Right Concentration Extras

| September 21, 2017 | 2 Comments

What are the so-called “formless jhānas” or formless attainments in meditation? That’s one of the questions left on the cutting room floor after my video on Right Concentration. We’ll also tackle the question of how concentration meditation has tended to be sidestepped in a modern context.

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Doug Smith

About the Author ()

Doug is Study Director of the Secular Buddhist Association. He has a PhD in Philosophy, with a minor in Buddhist philosophy and Sanskrit. In 2013 he completed the year-long Integrated Study and Practice Program with the BCBS and NYIMC. A long time scientific skeptic, he pursues a naturalized approach to practice. He is also interested in scholarship about the Tipiṭaka, and the theoretical and historical origins of the dhamma.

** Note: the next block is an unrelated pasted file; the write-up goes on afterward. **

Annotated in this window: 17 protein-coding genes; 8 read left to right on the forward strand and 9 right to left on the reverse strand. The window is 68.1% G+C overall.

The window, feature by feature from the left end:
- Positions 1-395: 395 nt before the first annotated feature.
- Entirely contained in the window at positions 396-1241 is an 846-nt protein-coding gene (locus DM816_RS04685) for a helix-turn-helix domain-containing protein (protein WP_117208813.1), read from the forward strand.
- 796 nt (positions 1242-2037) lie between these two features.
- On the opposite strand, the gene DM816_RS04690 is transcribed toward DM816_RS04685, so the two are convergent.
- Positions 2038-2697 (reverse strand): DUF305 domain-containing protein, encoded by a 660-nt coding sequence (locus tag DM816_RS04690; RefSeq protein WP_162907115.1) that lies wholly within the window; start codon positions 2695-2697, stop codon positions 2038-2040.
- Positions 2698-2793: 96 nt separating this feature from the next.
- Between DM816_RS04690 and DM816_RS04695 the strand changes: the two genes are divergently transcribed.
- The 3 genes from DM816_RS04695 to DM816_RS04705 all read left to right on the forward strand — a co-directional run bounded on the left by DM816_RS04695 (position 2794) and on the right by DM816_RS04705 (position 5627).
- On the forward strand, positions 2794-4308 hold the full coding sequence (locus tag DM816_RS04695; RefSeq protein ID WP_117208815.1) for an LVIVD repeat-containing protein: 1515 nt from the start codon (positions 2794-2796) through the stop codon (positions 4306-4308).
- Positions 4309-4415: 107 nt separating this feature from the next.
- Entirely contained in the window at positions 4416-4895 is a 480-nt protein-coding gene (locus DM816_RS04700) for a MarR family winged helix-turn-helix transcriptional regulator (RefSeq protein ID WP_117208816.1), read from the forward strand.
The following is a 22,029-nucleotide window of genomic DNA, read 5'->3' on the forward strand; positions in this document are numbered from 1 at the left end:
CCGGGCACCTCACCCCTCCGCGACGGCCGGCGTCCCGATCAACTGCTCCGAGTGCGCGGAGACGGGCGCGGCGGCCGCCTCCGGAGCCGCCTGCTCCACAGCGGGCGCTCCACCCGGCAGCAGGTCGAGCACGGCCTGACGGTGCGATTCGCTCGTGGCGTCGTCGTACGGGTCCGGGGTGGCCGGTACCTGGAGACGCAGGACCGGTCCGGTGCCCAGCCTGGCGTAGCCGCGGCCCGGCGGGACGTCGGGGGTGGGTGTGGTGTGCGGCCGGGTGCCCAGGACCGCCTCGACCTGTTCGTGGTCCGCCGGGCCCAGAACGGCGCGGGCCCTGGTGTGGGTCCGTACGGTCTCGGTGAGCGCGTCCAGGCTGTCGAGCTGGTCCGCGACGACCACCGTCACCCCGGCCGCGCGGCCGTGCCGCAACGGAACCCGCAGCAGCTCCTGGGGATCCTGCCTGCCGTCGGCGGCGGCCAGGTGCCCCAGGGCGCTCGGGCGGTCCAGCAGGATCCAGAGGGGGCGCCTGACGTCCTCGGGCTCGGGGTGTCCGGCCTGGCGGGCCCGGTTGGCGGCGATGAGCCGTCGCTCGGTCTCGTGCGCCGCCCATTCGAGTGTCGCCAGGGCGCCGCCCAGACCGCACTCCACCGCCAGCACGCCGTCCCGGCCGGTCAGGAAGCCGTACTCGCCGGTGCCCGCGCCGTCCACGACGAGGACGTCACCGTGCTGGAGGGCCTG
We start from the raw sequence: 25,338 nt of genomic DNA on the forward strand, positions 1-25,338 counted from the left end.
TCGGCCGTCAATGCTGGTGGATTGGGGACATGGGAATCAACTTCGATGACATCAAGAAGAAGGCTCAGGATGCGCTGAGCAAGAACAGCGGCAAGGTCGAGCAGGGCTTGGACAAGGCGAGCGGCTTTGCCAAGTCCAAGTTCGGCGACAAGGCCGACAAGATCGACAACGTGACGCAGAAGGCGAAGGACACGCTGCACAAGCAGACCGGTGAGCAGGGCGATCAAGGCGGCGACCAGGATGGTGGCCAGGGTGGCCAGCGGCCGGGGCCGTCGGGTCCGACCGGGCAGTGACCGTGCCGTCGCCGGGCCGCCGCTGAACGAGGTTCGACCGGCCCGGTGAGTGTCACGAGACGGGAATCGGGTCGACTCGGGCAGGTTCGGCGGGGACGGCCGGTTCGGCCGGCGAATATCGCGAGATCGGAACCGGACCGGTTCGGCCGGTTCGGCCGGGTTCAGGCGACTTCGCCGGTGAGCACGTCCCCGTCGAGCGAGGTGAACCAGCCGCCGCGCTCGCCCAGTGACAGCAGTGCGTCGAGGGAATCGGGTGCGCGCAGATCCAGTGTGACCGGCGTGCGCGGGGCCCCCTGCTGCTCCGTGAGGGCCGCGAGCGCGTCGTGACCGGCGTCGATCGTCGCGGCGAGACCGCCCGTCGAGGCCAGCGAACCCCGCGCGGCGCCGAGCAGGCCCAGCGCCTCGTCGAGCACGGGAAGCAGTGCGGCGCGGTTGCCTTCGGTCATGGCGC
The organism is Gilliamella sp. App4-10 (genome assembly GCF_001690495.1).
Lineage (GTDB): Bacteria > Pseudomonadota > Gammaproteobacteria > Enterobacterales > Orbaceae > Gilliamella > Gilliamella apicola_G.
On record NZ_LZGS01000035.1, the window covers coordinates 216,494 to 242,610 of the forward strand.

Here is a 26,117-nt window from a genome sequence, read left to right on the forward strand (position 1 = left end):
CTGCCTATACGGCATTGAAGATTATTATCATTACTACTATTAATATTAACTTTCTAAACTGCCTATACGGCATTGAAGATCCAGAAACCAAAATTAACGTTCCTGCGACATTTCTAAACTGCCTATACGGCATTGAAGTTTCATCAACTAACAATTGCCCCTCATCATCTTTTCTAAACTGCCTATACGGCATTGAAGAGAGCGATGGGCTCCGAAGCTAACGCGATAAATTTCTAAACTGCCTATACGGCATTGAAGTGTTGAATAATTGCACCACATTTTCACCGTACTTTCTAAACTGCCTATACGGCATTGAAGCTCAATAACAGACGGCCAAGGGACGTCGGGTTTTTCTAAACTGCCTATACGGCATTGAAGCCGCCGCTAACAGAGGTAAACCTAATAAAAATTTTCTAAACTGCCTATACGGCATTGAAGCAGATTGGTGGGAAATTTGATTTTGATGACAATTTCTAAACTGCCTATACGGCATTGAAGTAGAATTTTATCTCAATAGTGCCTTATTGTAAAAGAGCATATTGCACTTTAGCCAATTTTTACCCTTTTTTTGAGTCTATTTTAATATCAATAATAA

He posts videos at Doug’s Secular Dharma on YouTube.

Some of his writing can be found at academia.edu.

Comments (2)

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  1. Ron Stillman Ron Stillman says:

    Doug, how much “concentration” is required for right mindfulness?

    • Doug Smith Doug Smith says:

      Hi Ron, great question. Short answer is that I’m not really sure, and it seems to be a question of some controversy. I tried to go over some of that controversy in this video, as regards the Insight tradition in particular and “dry Insight”, so perhaps your question is different?

      If you mean simply to ask whether one can do mindfulness meditation (or right mindfulness) without jhāna, then I think the answer is yes, but certain of the awakening factors in the fourth foundation appear related to aspects of jhānic meditation, which at least raises the question as to whether it is being assumed as a background accomplishment once we get to issues surrounding awakening itself.

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